By STEPHEN MOORE
The 420 Social Club moved to 3054 N. First Ave., inside the Many Hands Artist Cooperative, in August.
The new location offers more privacy and a more tranquil environment.
“We feel like we moved up, going from Fourth Avenue to First Avenue, so we are moving up,” said Mark Brown, one of the three founding members and a Tucson attorney.
There were several reasons for the move, Brown said. One reason was that the rent was too high, costing twice as much as their place on Fourth Avenue.
Another reason is that Brown felt they were being harassed by Tucson police. Among other things, he said they were red tagged for excessive noise. He noted that IBT’S, a bar located across the street, was just as noisy and was not tagged.
Red tags are posted by the city for unruly gatherings and must remain posted on the business or residence for 180 days. The fine for the first offense is $500.
If another gathering is deemed unruly during the 180-day period, the fine is $750. A $1,000 fine is imposed for the third violation, and each subsequent violation carries a $1,500 fine, according to the city’s website.
“Well, I’ll have to admit that there was also a guy down in the back of the place down the alley quite a ways away who just hated everything and everybody, and he was the one who was the complainer,” Brown said.
In the new location, after 5 p.m., the businesses close, so the club has exclusive use of the property. So far, no one has complained about noise or anything else, Brown said.
The club was founded in December 2014 to provide a place and events where medical marijuana patients can medicate together legally and safely.
Medical marijuana patients who live in dorms or apartments often have no place to medicate. Although legal, the use of medical marijuana in dorms or apartments is often grounds for evection.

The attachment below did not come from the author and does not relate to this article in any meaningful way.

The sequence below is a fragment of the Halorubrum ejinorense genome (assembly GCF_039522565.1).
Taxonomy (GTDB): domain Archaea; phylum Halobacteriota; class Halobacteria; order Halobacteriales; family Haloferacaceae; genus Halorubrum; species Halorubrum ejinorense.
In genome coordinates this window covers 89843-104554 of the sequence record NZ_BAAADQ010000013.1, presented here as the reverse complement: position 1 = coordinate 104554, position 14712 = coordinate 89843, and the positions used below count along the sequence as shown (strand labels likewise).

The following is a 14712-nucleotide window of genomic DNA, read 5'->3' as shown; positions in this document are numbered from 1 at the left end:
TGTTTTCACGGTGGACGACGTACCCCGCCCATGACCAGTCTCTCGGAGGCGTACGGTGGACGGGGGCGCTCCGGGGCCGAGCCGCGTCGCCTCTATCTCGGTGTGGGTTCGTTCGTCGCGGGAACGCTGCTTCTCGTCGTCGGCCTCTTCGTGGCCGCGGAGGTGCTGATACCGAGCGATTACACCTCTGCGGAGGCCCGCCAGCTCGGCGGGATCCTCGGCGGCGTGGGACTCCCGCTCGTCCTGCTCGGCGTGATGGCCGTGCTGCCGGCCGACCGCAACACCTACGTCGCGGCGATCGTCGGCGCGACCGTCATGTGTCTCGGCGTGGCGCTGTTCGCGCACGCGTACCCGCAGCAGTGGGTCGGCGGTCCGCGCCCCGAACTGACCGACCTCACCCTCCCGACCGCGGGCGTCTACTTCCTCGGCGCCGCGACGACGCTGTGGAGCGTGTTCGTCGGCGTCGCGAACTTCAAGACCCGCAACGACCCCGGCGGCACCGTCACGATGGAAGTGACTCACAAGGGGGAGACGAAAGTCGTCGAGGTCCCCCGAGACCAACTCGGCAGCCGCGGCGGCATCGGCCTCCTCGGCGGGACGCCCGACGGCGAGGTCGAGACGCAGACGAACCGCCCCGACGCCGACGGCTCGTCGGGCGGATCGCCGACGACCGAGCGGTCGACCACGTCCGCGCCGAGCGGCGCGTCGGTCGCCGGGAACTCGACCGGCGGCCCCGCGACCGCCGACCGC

In January, the club welcomed three local law enforcement members: Capt. John Leavitt, Tucson Police Department counter narcotics alliance head; Capt. Paul Sayre, Midtown operations division head; and newly elected Pima County Sheriff Mark Napier. The group visited the club to learn about the club and medical marijuana.
“When police smell marijuana, we want them to think of a patient medicating and not of a person committing a crime,” member David Croteau said.
Club members believe the legalization of marijuana for recreational use will solve some of the problems associated with medical marijuana.
Brown noted that the 2016 proposition benefited the dispensaries.
“I can’t even imagine how much money they make on this stuff, my mind doesn’t even go that far,” Brown said.
The club is working with Safer Arizona, a political action committee, to legalize cannabis in 2018. The ballot initiative will favor individuals over the dispensaries, according to Brown.
The fee for participating in the club is $5 per day, $42 per month, or $420 per year.